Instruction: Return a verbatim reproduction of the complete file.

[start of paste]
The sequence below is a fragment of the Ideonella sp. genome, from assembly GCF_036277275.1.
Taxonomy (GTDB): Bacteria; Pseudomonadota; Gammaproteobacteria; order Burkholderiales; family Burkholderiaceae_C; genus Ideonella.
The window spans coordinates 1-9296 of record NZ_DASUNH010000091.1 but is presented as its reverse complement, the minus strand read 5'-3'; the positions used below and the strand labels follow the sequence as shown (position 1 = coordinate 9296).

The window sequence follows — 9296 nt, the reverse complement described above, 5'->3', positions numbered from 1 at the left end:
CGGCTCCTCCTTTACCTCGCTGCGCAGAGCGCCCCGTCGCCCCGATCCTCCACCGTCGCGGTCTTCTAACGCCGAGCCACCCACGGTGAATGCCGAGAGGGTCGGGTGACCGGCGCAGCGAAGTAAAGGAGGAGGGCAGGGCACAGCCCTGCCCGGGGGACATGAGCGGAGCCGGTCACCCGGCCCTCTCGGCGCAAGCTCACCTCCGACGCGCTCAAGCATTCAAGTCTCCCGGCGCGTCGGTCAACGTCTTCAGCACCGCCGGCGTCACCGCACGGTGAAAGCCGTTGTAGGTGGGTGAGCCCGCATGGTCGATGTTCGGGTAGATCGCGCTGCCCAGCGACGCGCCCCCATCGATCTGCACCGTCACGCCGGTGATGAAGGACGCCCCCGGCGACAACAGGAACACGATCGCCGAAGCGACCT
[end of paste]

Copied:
The sequence below is a fragment of the Ideonella sp. genome, from assembly GCF_036277275.1.
Taxonomy (GTDB): Bacteria; Pseudomonadota; Gammaproteobacteria; order Burkholderiales; family Burkholderiaceae_C; genus Ideonella.
The window spans coordinates 1-9296 of record NZ_DASUNH010000091.1 but is presented as its reverse complement, the minus strand read 5'-3'; the positions used below and the strand labels follow the sequence as shown (position 1 = coordinate 9296).

The window sequence follows — 9296 nt, the reverse complement described above, 5'->3', positions numbered from 1 at the left end:
CGGCTCCTCCTTTACCTCGCTGCGCAGAGCGCCCCGTCGCCCCGATCCTCCACCGTCGCGGTCTTCTAACGCCGAGCCACCCACGGTGAATGCCGAGAGGGTCGGGTGACCGGCGCAGCGAAGTAAAGGAGGAGGGCAGGGCACAGCCCTGCCCGGGGGACATGAGCGGAGCCGGTCACCCGGCCCTCTCGGCGCAAGCTCACCTCCGACGCGCTCAAGCATTCAAGTCTCCCGGCGCGTCGGTCAACGTCTTCAGCACCGCCGGCGTCACCGCACGGTGAAAGCCGTTGTAGGTGGGTGAGCCCGCATGGTCGATGTTCGGGTAGATCGCGCTGCCCAGCGACGCGCCCCCATCGATCTGCACCGTCACGCCGGTGATGAAGGACGCCCCCGGCGACAACAGGAACACGATCGCCGAAGCGACCT